Any thoughts the Panthers would rest their starters this week at Pittsburgh and cruise into the regular season were scrapped during an uninspiring loss at New England.
After the 30-7 defeat Friday at Gillette Stadium, Panthers coach Ron Rivera said he planned to play his first team against the Steelers, including quarterback Cam Newton.
Newton will have to be cleared by the medical staff after bruising his back against the Patriots, but Rivera said timing issues in the passing game have to be worked out before the Sept. 7 opener at Tampa Bay.
“To me it is very evident we’ve got to get (the starters) out there. We’ve got to get our quarterback out there on the field, and he’s got to get some timing with those guys,” Rivera said. “He missed a couple throws, we had some guys that were open he overthrew, and we’ve just got to continue to work with him. The more snaps he gets, the better.”
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That Newton is struggling to develop a rhythm isn’t surprising. He missed all but the final practice during organized team activities after offseason ankle surgery.
When he returned to the field during training camp, he was throwing to a receiving corps that had been completely overhauled.
The Panthers signed free agents Jerricho Cotchery, Jason Avant and Tiquan Underwood, and they drafted Kelvin Benjamin in the first round.
And while Benjamin looks every bit like a No. 1 receiver, Cotchery and Avant have done little during the exhibition season, and Underwood is likely to be cut.
Through three exhibitions, Benjamin has been targeted 12 times, compared with just three targets for Avant and Cotchery.
Benjamin was targeted six times against the Patriots and caught five passes for 47 yards, at least one of which came against Pro Bowl cornerback Darrelle Revis.
Neither Cotchery nor Avant had a reception. Avant was targeted once, while Newton never threw to Cotchery.
“A lot of the throws went to Kelvin,” Rivera said. “So it looked like others guys didn’t get any opportunities more so than anything else.”
Avant and Cotchery each have one catch in the preseason. That’s the same total as tight end/fullback Richie Brockel and one fewer than fourth-string tight end D.C. Jefferson.
Newton and Avant, in particular, have had trouble getting on the same page. After the second exhibition against Kansas City, Avant mentioned receivers breaking off their routes before Newton was expecting them to.
On Avant’s lone target against New England, he and Newton again appeared to be out of sync.
On the 7-yard scramble during which he was injured, Newton left the pocket after he failed to see running back DeAngelo Williams running open down the sideline.
Rivera said he was a little disappointed the timing and rhythm isn’t there yet.
“Hopefully we can get that down,” Rivera said. “We will work on it most certainly because again, when (Newton) gets his rhythm you can see that he does some really good things.”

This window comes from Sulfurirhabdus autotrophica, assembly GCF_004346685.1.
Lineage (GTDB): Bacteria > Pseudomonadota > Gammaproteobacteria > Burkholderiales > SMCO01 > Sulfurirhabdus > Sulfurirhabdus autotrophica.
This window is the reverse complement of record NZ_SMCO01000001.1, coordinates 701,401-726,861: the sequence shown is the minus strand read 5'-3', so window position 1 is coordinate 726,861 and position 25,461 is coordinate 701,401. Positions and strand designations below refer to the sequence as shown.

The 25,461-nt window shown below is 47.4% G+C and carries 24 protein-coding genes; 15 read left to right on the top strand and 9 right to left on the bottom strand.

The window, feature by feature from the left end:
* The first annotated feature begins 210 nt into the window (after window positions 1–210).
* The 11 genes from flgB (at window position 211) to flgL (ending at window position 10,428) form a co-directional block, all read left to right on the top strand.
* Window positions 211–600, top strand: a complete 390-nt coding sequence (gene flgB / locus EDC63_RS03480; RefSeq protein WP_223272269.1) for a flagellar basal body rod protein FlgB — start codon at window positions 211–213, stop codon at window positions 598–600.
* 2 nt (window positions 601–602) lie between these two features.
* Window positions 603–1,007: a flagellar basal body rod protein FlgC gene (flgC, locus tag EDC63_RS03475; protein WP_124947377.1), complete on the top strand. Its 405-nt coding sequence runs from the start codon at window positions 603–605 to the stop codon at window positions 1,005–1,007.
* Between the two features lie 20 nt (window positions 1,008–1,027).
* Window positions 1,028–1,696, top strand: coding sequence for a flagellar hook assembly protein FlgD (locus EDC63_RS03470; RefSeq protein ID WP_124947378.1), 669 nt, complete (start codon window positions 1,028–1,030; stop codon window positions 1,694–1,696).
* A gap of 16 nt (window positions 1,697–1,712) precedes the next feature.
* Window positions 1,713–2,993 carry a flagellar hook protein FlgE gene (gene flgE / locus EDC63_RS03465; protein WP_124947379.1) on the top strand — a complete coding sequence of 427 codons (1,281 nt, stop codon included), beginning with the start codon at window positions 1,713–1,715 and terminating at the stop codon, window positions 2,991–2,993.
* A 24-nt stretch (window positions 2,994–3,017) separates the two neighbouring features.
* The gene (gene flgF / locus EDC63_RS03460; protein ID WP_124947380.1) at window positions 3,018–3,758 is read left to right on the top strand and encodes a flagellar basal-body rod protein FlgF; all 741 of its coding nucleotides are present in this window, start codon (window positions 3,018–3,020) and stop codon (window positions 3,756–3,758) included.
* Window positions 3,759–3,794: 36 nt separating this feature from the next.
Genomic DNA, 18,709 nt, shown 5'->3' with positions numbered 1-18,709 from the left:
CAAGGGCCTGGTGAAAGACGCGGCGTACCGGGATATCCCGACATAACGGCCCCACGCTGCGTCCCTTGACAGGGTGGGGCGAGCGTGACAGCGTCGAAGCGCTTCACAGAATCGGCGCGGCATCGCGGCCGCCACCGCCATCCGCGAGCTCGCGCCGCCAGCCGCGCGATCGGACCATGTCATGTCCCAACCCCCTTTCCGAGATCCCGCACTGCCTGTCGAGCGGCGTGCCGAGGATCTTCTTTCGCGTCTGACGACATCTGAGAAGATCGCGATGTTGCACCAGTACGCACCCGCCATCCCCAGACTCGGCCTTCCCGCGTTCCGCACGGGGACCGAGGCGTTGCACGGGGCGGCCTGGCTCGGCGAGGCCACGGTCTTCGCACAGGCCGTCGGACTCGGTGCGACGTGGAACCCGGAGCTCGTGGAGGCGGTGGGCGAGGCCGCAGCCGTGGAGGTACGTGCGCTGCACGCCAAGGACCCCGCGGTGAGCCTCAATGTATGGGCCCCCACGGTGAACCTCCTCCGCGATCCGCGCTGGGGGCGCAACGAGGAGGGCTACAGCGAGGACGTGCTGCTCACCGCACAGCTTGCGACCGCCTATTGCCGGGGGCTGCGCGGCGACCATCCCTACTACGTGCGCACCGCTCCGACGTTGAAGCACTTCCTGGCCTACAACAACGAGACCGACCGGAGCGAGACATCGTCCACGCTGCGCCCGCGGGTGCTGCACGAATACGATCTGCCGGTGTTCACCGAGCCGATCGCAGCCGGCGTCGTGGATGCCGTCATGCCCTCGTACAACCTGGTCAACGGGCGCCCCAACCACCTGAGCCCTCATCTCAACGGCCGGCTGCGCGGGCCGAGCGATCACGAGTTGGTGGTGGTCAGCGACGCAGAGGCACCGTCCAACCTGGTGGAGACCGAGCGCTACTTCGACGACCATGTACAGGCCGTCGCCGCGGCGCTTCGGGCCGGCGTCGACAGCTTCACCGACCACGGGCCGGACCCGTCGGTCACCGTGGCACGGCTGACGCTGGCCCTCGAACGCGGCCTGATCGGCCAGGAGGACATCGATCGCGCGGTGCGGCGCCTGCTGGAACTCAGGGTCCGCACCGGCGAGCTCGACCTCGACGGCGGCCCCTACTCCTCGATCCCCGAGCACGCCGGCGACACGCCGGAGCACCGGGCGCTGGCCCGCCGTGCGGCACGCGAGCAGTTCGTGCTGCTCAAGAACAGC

Newton was 8-of-12 passing for 88 yards against the Patriots, who sacked him three times. Besides Benjamin, the only other players to catch passes from Newton were Jonathan Stewart (one catch for 20 yards) and tight end Greg Olsen, who returned from a calf injury to catch two passes for 21 yards.
Olsen was the Panthers’ leading receiver last year. The Panthers added another receiving tight end by signing Ed Dickson, who had a 24-yard catch in the second half from Derek Anderson.
No. 4 receiver Brenton Bersin added two receptions for 42 yards.
But it’s not just the passing game that needs work. With the line opening up few holes, the running backs averaged 2.3 yards on 16 carries against the Patriots.
The Panthers were missing the right side of their line, with both guard Trai Turner (groin) and tackle Nate Chandler (knee) out. But their replacements – Chris Scott and Garry Williams – both have been starters.
“From what I saw from the replays and the stuff on the sideline, we just have to do a better job of everybody taking care of their job,” center Ryan Kalil said. “Sometimes we’d have a surge and we’d miss one guy on the backside or vice versa. We just have to do a better job of being consistent.”
There’s a tendency to make too much out of an August loss, even one as lopsided as Friday’s.
Patriots coach Bill Belichick pointed out neither team did little in the way of game planning or varying their formations.
“That’s not really what this game is about. ... If that’s the way you want to judge it, I think you’re making a big mistake,” Belichick said. “It’s a game about fundamentals. It’s about basic football, and it’s not anything close to a regular-season game in terms of game planning and situation football and doing strategically the things that you would do.”
Still, Panthers’ players acknowledged there is work to do before Week 1, starting this week with what Rivera indicated would be a normal workload in what’s typically a tapering period for the starters.
“We have a lot of improving to be done between now and Tampa,” Olsen said. “It was a combination of things (against New England). I think it was a bad night, but I don’t think it’s indicative of the offense we’re going to be for the entire season at all.”